How to Customize Vim

1/2/2020 tech

Write our own .vimrc!

Following the last blog about how to use Vim w/o any customization or plugin, this blog talks about how to customize Vim for better personal usage by writing a .vimrc.

In Unix systems, we could create a hidden file (starting with .) vim ~/.vimrc for Vim or vim ~/.config/nvim/init.vim. In Windows, we set value of environmental variable $MYVIMRC and vim $MYVIMRC.

In .vimrc, we don't need :.

There are basically 4 parts in a .vimrc:

  1. Settings such as line numbers and colorscheme. To see what can be set, search by :h option-list
  2. Mappings such as jj for <Esc>
  3. Plugins' installations and settings
  4. Vimscript defines functions to streamline common tasks such as setting a title in a Python file

# Mappings

To map some key, say, dd to \, we could do map \ dd, so \ deletes the current line.

To map in only one mode, we could do:

  • nm[ap]: map in normal mode
  • im[ap]: map in insert mode
  • vm[ap]: map in visual mode
  • cm[ap]: map in command mode

The following enables \ to delete a line under both normal and insert modes:

:nmap \ dd
:imap \ <Esc>ddi

To unmap dd from \, do unmap \.

If we define:

map \ dd
map - \

Because Vim mapping is recursive by default, we could then - to delete the current line.

Because some plugins define new mappings, there are cases when recursive mappings bring in accidental conflicts. Thus, we should always use non-recursive over recursive mappings.

To create a non-recursive mapping under **n***ormal* mode, do nnoremap <space> zz, after which pressing Space centers current line on the screen.

To summarize, these are non-recursive mappings:

  • no[remap]: map in all modes
  • nn[oremap]: map in normal mode
  • ino[remap]: map in insert mode
  • vn[oremap]: map in visual mode
  • cno[remap]: map in command mode

# Leader Key (See explanation (opens new window) from Learn Vimscript the Hard Way (opens new window))

After we define a <leader> key, we could define mappings combining the leader key:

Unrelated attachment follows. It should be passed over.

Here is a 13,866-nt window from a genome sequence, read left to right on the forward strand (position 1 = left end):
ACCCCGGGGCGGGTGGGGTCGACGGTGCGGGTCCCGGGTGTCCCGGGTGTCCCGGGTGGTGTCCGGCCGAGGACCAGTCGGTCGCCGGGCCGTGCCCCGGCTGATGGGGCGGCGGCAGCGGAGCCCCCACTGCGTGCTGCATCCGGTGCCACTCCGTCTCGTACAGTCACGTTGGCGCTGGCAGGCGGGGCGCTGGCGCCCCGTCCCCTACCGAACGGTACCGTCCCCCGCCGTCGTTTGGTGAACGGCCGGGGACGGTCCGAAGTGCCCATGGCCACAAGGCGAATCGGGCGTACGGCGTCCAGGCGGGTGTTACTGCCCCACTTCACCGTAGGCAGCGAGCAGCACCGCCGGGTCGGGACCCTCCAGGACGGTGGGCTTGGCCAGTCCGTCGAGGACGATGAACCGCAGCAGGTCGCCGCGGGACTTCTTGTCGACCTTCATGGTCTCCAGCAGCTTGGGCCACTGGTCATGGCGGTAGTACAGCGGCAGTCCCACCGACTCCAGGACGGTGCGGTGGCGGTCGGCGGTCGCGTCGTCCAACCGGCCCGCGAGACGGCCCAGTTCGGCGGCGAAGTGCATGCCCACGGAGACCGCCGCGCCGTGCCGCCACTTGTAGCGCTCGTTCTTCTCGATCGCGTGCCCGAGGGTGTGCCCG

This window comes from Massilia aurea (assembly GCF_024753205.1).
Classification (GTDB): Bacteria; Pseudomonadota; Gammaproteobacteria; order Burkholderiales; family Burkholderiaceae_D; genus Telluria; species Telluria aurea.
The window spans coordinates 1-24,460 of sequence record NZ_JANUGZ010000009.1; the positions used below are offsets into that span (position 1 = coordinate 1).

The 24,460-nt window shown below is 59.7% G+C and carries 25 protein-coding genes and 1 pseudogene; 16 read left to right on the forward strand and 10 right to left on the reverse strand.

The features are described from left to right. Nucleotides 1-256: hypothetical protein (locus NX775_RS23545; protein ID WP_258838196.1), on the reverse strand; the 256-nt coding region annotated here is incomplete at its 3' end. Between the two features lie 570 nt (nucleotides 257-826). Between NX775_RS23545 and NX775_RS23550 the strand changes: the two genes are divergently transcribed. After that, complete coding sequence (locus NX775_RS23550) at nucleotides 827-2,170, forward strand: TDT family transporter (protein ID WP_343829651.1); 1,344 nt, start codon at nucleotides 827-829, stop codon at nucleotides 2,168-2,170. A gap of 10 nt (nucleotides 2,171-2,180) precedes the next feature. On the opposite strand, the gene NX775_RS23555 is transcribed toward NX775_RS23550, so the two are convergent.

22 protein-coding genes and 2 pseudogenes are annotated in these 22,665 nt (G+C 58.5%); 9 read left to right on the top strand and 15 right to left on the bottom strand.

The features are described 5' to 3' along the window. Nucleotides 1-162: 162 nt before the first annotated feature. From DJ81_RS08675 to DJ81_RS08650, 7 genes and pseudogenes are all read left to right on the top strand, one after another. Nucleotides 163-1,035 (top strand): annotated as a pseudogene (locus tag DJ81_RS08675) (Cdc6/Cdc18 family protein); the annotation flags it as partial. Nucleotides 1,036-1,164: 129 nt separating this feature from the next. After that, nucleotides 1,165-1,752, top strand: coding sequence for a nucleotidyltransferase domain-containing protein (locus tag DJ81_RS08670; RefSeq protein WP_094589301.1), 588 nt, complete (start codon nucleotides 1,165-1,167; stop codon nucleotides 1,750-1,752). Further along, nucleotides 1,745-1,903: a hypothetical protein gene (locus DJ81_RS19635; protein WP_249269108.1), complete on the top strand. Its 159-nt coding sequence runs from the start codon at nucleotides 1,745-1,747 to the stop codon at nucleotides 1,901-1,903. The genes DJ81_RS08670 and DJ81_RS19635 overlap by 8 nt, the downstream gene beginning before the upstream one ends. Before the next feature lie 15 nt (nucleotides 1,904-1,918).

let mapleader=','
inoremap <leader>w <Esc>:w<cr>

The leader key is , and we could now ,w to save.

p.s.: <cr> is carriage return (<Enter> or <Return>).

# Plugins

We can use a plugin manager to manage plugins which would make Vim more customizable and powerful.

# Plugin Manager

There are many plugin managers for Vim/NeoVim, I switched from singled-threaded Vundle (opens new window) to multi-threaded vim-plug (opens new window) since installing and updating plugins in parallel save much time.

# Plugin installation

To add a plugin using vim-plug (opens new window), just put the Github repo after Plug, between call begin and end:

call plug#begin('~/.vim/plugged')
Plug 'mhinz/vim-startify'
call plug#end()

# How to search for plugins

  1. You know what you need, then search on Google
  2. You don't know what you need, but randomly browse on vimawesome (opens new window)

# Useful Plugins

Below are some useful plugins, which you can learn how to use through these videos in Chinese (opens new window), searching on Google, or reading corresponding documentation:

These are great plugings to combine Git and Vim:

# Plugin customization

To customize installed plugins, please read the official Github README(linked above for each plugin I recommended) and customize according to your needs.

# My .vimrc

This is my init.vim (opens new window) for NeoVim.

# Useful Pages

# Coda

While so many editors/IDE's became favorable and extinct, Vim has been the world's best editor over almost 30 years. Vim/NeoVim are used by so many developers and the community is actively pushing forward many new features and plugins. Remeber: it is never a waste of time to learn Vim, and practice makes perfect.

This is the 2nd of totally 2 blogs I wrote about Vim. In the next blog, I will write about tmux.